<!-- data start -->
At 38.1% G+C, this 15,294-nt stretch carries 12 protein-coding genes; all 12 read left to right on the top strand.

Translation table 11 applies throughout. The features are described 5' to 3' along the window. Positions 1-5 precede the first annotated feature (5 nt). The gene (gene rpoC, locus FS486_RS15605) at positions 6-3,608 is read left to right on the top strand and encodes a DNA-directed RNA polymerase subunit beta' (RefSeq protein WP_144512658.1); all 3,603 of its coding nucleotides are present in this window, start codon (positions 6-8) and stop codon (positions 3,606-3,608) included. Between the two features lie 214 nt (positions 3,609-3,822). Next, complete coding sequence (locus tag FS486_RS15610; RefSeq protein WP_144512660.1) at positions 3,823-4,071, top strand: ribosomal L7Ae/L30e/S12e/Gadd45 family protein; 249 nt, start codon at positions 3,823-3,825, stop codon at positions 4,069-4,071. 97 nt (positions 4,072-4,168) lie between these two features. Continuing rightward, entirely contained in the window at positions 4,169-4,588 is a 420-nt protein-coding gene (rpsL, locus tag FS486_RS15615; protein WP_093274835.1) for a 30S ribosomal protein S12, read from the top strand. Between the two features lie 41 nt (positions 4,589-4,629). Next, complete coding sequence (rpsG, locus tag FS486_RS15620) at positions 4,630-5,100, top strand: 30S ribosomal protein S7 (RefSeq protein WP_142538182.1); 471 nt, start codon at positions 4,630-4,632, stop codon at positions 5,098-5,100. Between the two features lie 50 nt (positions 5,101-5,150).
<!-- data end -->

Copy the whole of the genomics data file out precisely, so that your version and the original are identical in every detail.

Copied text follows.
At 38.1% G+C, this 15,294-nt stretch carries 12 protein-coding genes; all 12 read left to right on the top strand.

Translation table 11 applies throughout. The features are described 5' to 3' along the window. Positions 1-5 precede the first annotated feature (5 nt). The gene (gene rpoC, locus FS486_RS15605) at positions 6-3,608 is read left to right on the top strand and encodes a DNA-directed RNA polymerase subunit beta' (RefSeq protein WP_144512658.1); all 3,603 of its coding nucleotides are present in this window, start codon (positions 6-8) and stop codon (positions 3,606-3,608) included. Between the two features lie 214 nt (positions 3,609-3,822). Next, complete coding sequence (locus tag FS486_RS15610; RefSeq protein WP_144512660.1) at positions 3,823-4,071, top strand: ribosomal L7Ae/L30e/S12e/Gadd45 family protein; 249 nt, start codon at positions 3,823-3,825, stop codon at positions 4,069-4,071. 97 nt (positions 4,072-4,168) lie between these two features. Continuing rightward, entirely contained in the window at positions 4,169-4,588 is a 420-nt protein-coding gene (rpsL, locus tag FS486_RS15615; protein WP_093274835.1) for a 30S ribosomal protein S12, read from the top strand. Between the two features lie 41 nt (positions 4,589-4,629). Next, complete coding sequence (rpsG, locus tag FS486_RS15620) at positions 4,630-5,100, top strand: 30S ribosomal protein S7 (RefSeq protein WP_142538182.1); 471 nt, start codon at positions 4,630-4,632, stop codon at positions 5,098-5,100. Between the two features lie 50 nt (positions 5,101-5,150).